According to a study made by the European Commission, the number of existing open source applications already available would have cost firms around £8 billion to produce. The PHP community believes strongly in openness as a key factor for success, and has been contributing to open source for more than a decade now. But, why?
“Ask not what open source software can do for you, but what you can do for open source software” – Anonymous
Open source developers don’t write FLOSS applications because they have to, they write them because they want to. Motivation is not always driven by money, most of the time PHP developers do it for the joy of it.
So, what’s the motivation behind developing open source Web applications?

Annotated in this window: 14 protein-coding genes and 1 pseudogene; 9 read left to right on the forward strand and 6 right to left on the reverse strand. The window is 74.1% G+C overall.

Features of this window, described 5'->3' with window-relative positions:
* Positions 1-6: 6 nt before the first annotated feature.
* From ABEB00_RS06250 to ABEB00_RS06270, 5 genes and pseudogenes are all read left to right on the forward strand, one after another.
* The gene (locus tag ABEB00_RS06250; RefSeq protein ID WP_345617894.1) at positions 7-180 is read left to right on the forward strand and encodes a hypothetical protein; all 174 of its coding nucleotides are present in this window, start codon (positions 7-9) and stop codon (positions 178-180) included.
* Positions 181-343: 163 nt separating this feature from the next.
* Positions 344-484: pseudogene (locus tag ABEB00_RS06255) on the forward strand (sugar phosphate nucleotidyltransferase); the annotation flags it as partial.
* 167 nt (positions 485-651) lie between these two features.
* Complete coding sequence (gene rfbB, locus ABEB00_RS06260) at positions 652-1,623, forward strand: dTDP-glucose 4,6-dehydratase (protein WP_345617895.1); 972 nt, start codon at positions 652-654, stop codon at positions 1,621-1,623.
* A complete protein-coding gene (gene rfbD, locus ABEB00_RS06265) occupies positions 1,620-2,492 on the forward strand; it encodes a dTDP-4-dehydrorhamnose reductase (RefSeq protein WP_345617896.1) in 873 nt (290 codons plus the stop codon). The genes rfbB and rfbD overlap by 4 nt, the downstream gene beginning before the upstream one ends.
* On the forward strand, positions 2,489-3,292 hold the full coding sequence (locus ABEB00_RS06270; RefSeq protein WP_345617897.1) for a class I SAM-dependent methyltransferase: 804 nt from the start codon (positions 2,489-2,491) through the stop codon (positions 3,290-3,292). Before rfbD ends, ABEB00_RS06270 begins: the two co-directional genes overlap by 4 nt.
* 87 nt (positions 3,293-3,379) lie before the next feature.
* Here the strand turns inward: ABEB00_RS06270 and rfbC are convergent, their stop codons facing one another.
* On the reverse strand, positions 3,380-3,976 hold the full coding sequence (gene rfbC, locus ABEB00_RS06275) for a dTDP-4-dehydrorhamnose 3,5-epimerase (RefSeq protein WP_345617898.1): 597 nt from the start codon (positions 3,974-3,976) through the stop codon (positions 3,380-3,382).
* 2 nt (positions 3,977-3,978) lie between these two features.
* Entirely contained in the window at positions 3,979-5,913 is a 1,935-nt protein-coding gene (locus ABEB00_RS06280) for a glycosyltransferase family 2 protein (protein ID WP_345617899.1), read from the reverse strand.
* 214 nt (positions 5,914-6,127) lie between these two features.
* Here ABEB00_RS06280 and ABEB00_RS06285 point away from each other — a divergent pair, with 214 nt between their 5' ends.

- Community and social interaction
- Credibility and notoriety
- Diversity of project structures
- Co-existence of companies and communities
- Co-existence of creative and commercial elements
- Sense of purpose
- Personal needs
- Potential career advancement
- Financial reward
Open-source vs Close-source
A great deal of open source software has been produced and distributed for free in the last couple of years by volunteer PHP programmers, for example:
- Laconica (Twitter)
- Elgg (Facebook)
- WordPress (Blogger)
- Pligg (Digg)
- PHPmotion (Daily Motion)
- Piwik (Google Analytics)
- Tiny Tiny RSS (Google Reader)
- AfterLogic (Google Mail)
- GForge (Google Code)
- osTube (YouTube)
- MyOwnSpace (MySpace)
- Magento (Amazon)
- Gallery (Flickr)
- AtMail (Hotmail)
- eyeOS (Windows)
And thousands more. Well done PHP!